Our skin consists of epidermis, dermis and subcutaneous soft tissue. If we accept the skin as a cover, just like when you pull a sheet tightly from both ends, our skin is torn due to intense expansion and elongation within a certain period of time, and skin cracks are formed.
In whom are birth cracks common?
Undoubtedly, many scientific studies have been conducted to investigate the cause of this situation, which is a problem for many women. (1,2,3) I summarize the factors common to all researches:
· Body – Mass – Index: If the pregnant woman’s weight is higher than her height, that is, if she is overweight, the risk of cracking increases as the growing uterus will create extra expansion during pregnancy.
· Pregnancy age: The risk of cracking is higher in early pregnancies, as the skin is more taut. Pregnant women around the age of 18 are especially at risk.
· Weight gain during pregnancy: This is one of the reasons why some obstetricians rightfully try to control the pregnant woman’s weight. Because weight gain increases the fat tissue under the skin, which causes the skin to expand and crack.
· Weight of the born baby: If you are carrying a bud, your uterus and therefore your abdominal skin will be stretched more.
· Genetics (Does anyone have stretch marks in the family?): If your mother had stretch marks during pregnancy, it means that your skin has a genetic weakness against stretching. The risk of cracking increases.
Is there an anti-stretch cream?
· Sesame oil, almond oil and many creams on the market, perhaps recommended by your doctor. Unfortunately, most useless creams containing only Centella asiatica extract have shown some benefit. This benefit was also found in pregnant women who had stretch marks before, when they were used to avoid them in their second pregnancies. So if you have the above risk factors, your crack will develop somehow.
Is there any treatment for stretch marks?
· There are primarily two stages of cracks. One is the fresh, reddened stage of cracks. At this stage, laser treatments are more successful. Especially with NDYAG laser treatment, significant improvements have been seen, of course, it is not possible for the skin to be completely flat. But it is possible to see an improvement of 50-60%, which is sufficient for most mothers.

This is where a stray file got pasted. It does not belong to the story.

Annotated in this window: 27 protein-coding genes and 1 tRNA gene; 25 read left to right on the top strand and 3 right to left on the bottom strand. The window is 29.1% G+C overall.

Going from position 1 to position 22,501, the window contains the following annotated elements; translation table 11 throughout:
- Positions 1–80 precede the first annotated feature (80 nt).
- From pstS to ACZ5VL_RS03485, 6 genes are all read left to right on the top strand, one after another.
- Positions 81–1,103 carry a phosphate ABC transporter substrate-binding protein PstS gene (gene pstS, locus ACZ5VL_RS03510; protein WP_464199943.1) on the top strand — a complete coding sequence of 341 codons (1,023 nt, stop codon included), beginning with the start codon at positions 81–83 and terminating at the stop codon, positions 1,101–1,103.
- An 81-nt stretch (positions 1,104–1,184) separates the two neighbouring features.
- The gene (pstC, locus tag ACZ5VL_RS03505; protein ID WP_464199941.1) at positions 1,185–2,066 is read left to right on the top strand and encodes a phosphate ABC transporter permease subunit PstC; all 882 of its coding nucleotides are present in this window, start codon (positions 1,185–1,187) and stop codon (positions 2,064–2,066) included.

· The other stage of the crack is the late white crack stage. After months, the reddened cracks leave white lines and heal. It is possible to get good results with Dermaroller treatment and fractional laser treatment applied in our hospital for these lines.
· As I have seen, everyone, including commercial vigilant cream marketers, neighbors, non-dermatologists, has taken up the issue of stretch marks and expressed their opinions. It is in your hands to control some of the risk factors I have listed above (such as preventing weight gain). If you have obvious cracks, you can have NDYAG laser treatment in the reddened stage. Dermaroller or Fractional laser treatment can be applied for white lines.
1. J Med Assoc Thai. 2008 Apr;91(4):445-51 Prevalence and associate factors for striae gravidarum. J-Orh R, Titapant V, Chuenwattana P, Tontisirin
2. J Eur Acad Dermatol Venereol. 2007 Jul;21(6):743-6. Striae gravidarum: associated factors. Ghasemi A, Gorouhi F, Rashighi-Firoozabadi M, Jafarian S, Firooz A.
3. Br J Dermatol. 2006 Nov;155(5):965-9. Striae gravidarum in primiparae. Atwal GS, Manku LK, Griffiths CE, Polson DW. Department of Obstetrics and Gynaecology, Hope Hospital, Stott Lane, Salford, Manchester, M6 8HD, UK
4. Cochrane Database Syst Rev. 2000;(2):CD000066. Creams for preventing stretch marks in pregnancy. Young GL, Jewell D
5. Arch Fam Med. 1993 May;2(5):507-11. striae gravidarum Folklore and fact. Madlon-Kay DJ.
6. Int J Cosmet Sci. 1991 Feb;13(1):51-7. Prophylaxis of Striae gravidarum with a topical formulation. A double blind trial. Mallol J, Belda MA, Costa D, Noval A, Sola M
7. Dermatol Surg. 2008 May;34(5):686-91; discussion 691-2. Epub 2008 Mar 10. Stretch marks: treatment using the 1,064-nm Nd:YAG laser. Goldman A, Rossato F, Prati C.
8. Dermatol Surg. 2009 Sep;35(9):1430-3. Epub 2009 Jun 22. Nonablative fractional photothermolysis for the treatment of striae rubra. Katz TM, Goldberg LH, Friedman PM
9. Dermatol Surg. 2009 Aug;35(8):1215-20. Epub 2009 May 12. Treatment of striae distensae with fractional photothermolysis. Bak H, Kim BJ, Lee WJ, Bang JS, Lee SY, Choi JH, Chang SE.